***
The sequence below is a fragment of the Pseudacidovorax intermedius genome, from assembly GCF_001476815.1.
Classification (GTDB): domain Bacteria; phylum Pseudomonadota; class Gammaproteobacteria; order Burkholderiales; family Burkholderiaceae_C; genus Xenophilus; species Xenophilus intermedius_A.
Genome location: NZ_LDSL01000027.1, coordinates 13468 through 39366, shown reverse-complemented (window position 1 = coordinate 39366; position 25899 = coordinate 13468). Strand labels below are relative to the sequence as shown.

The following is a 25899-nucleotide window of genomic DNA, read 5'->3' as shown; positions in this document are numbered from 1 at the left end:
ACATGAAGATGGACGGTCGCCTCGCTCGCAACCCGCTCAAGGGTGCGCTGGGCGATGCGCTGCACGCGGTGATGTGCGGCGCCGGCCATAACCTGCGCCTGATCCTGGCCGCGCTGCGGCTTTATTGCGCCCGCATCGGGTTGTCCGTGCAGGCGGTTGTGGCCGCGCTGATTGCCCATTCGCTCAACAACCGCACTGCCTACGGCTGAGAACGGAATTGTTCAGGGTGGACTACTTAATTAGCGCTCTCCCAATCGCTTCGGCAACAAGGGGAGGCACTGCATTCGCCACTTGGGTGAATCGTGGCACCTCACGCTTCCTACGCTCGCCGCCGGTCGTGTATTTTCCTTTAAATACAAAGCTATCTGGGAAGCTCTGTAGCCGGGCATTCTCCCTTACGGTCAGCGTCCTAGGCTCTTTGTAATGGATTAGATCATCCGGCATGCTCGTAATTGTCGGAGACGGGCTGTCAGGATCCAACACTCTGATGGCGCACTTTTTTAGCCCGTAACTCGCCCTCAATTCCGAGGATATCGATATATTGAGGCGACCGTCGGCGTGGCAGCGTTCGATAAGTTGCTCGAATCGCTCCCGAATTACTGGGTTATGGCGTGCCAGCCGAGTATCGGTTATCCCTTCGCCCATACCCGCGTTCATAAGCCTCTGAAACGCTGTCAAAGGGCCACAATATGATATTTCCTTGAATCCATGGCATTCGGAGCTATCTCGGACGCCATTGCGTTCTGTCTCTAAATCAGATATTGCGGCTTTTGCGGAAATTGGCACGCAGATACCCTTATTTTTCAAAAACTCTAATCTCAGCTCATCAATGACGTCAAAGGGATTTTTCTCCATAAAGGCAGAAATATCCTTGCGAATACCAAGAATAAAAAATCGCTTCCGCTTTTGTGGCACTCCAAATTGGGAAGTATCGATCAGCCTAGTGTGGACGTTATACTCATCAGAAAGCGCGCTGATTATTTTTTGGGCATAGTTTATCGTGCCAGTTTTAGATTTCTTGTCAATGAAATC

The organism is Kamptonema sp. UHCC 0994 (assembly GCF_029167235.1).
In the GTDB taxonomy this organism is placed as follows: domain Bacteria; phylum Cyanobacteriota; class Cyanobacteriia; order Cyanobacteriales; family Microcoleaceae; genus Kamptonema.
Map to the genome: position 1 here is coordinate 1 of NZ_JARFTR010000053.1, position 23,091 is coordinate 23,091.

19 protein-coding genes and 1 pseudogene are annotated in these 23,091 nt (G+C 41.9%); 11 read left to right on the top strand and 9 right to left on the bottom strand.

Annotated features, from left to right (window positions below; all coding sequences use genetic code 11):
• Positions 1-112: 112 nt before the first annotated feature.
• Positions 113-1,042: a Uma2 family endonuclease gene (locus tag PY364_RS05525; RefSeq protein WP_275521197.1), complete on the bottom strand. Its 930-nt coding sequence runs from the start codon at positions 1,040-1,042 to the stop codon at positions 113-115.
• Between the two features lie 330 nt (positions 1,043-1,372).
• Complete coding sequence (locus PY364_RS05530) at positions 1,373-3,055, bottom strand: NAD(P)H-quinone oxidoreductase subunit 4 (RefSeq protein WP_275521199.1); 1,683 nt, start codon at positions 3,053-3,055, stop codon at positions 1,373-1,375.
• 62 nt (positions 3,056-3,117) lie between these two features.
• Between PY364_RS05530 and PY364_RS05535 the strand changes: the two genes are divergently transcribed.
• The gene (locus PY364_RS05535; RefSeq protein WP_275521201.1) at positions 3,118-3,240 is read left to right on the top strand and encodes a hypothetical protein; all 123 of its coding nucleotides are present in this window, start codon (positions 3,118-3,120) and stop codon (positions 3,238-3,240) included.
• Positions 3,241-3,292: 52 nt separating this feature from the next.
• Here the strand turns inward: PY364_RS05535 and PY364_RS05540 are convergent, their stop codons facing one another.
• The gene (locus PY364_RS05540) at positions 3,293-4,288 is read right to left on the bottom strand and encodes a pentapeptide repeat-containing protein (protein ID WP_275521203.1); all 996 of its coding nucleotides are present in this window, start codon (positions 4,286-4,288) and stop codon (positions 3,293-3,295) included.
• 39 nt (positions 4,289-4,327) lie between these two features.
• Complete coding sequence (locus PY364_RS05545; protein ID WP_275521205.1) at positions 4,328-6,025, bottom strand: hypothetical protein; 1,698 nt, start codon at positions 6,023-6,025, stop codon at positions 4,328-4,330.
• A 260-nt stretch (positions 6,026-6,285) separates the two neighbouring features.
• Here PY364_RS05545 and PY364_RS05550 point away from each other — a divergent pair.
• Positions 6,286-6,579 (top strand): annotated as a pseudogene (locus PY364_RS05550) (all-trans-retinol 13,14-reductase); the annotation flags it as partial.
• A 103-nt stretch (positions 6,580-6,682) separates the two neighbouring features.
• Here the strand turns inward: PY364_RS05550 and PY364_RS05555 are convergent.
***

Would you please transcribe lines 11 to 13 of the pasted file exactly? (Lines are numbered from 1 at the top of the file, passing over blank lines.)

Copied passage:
• Positions 1-112: 112 nt before the first annotated feature.
• Positions 113-1,042: a Uma2 family endonuclease gene (locus tag PY364_RS05525; RefSeq protein WP_275521197.1), complete on the bottom strand. Its 930-nt coding sequence runs from the start codon at positions 1,040-1,042 to the stop codon at positions 113-115.
• Between the two features lie 330 nt (positions 1,043-1,372).